Events occurring in a market where we do not operate may cause international investors to have an increased risk perception of an entire region or class of investment, which could in turn negatively affect market prices and liquidity of securities issued or owned by the Bank.

Any additional taxes resulting from changes to tax regulations or the interpretation thereof in Colombia, Panama, El Salvador, Guatemala or other countries in where the Bank operates, could adversely affect the Bank’s consolidated results.

Uncertainty related to tax legislation represents a constant risk for us. Changes in legislation and regulation and developments resulting from judicial decisions could affect tax burdens by increasing tax rates and fees, creating new taxes, limiting deductions and exemptions, and eliminating incentives and non-taxed income. The Colombian and Salvadorian governments have significant fiscal deficits that could result in future tax increases.

On April 15th 2021, the Colombian Government submitted a new tax reform bill to be discussed and approved by the Colombian Congress. Given that the bill has been recently submitted and is yet to be debated and approved by Congress, the effects of the proposed measures are yet to be determined.

Moreover, since the bill is required to be subjected to a number of debates in Congress before its approval, we can not dismiss the possibility of changes to the measures originally proposed or the inclusion of new measures which could have a significant impact on our operations, our clients and shareholders. The aforementioned measures could include, amongst others, a surcharge for income tax which could negatively affect our results of operations and cash flow, or an increase in taxes for security holders such as the Bank´s shareholders.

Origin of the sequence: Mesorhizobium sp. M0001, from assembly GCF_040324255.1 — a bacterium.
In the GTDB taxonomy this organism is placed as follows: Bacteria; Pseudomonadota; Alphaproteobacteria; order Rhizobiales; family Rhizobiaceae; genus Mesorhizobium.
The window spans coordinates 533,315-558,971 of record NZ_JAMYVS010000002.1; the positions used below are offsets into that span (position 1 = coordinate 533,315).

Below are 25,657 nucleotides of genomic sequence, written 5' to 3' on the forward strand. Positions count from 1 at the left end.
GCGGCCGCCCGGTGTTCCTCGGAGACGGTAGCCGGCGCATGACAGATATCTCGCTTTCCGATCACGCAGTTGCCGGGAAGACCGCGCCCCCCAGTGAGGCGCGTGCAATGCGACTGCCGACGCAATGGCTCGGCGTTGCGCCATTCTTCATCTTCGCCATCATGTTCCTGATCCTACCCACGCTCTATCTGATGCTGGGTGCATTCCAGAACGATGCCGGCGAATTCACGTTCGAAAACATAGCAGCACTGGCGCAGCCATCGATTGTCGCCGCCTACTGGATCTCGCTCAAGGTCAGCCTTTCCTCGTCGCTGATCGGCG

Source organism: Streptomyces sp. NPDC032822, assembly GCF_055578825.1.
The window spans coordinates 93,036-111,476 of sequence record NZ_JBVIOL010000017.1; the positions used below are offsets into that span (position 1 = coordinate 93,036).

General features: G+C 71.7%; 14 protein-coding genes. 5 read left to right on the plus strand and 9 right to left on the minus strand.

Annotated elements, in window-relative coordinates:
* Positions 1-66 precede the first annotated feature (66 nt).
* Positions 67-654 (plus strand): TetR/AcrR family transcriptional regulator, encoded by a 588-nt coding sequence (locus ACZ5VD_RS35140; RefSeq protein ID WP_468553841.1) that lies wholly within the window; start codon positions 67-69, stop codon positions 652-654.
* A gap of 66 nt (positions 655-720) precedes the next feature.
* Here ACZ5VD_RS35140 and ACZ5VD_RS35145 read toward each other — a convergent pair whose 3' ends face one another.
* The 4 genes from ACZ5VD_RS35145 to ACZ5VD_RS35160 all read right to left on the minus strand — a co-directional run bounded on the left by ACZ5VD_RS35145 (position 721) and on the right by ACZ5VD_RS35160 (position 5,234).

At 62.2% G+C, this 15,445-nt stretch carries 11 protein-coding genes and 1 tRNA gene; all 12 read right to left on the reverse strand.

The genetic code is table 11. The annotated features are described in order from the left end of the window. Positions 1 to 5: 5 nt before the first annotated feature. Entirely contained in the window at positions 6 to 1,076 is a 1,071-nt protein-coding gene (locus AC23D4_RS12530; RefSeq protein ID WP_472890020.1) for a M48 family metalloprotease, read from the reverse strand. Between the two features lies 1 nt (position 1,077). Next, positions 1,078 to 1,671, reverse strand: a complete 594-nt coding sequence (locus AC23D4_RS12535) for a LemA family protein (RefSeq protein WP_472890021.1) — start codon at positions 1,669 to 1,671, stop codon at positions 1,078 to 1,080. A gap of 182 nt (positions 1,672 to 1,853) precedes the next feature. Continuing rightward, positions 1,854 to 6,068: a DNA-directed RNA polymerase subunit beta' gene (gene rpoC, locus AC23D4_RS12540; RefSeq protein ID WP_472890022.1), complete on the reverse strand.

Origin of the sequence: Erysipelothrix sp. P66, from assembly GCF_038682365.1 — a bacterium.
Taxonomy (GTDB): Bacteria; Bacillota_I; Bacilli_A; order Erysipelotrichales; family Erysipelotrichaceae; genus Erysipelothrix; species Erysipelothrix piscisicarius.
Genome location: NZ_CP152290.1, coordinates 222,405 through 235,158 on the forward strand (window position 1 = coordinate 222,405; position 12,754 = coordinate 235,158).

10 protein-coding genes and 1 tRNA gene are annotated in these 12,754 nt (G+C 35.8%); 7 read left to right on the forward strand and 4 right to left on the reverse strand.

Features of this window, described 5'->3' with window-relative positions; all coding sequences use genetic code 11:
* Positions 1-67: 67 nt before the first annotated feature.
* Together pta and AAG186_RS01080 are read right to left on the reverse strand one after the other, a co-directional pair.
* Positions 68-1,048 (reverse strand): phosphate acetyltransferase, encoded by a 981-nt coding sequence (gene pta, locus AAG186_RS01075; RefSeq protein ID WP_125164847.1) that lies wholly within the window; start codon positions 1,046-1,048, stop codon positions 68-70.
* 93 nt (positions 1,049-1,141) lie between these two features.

In addition, national or local taxing authorities may not interpret tax regulations in the same way as we do, even though the Bank does not normally adopt aggressive positions on tax law interpretation. Different interpretations of tax regulations could result in future tax audits, litigation and associated costs, which could affect our results.

Exchange rate fluctuations may adversely affect the Colombian economy, the market price of the Bank’s ADSs, and the dividends payable to holders of the Bank’s ADSs.

Colombia has adopted a floating exchange rate system. The Central Bank maintains the power to intervene in the exchange market in order to consolidate or dispose of international reserves, and to control any volatility in the exchange rate. From time to time, including during 2020, there have been significant fluctuations in the exchange rate between the Colombian peso and the U.S. dollar. Unforeseen events in the international markets, fluctuations in interest rates, volatility of the oil price in the international markets, or changes in capital flows, may cause exchange rate instability that could generate sharp movements in the value of the peso. Because a portion of our assets and liabilities are denominated in, or indexed to, foreign currencies, especially the U.S. dollar, sharp movements in exchange rates may negatively impact our results.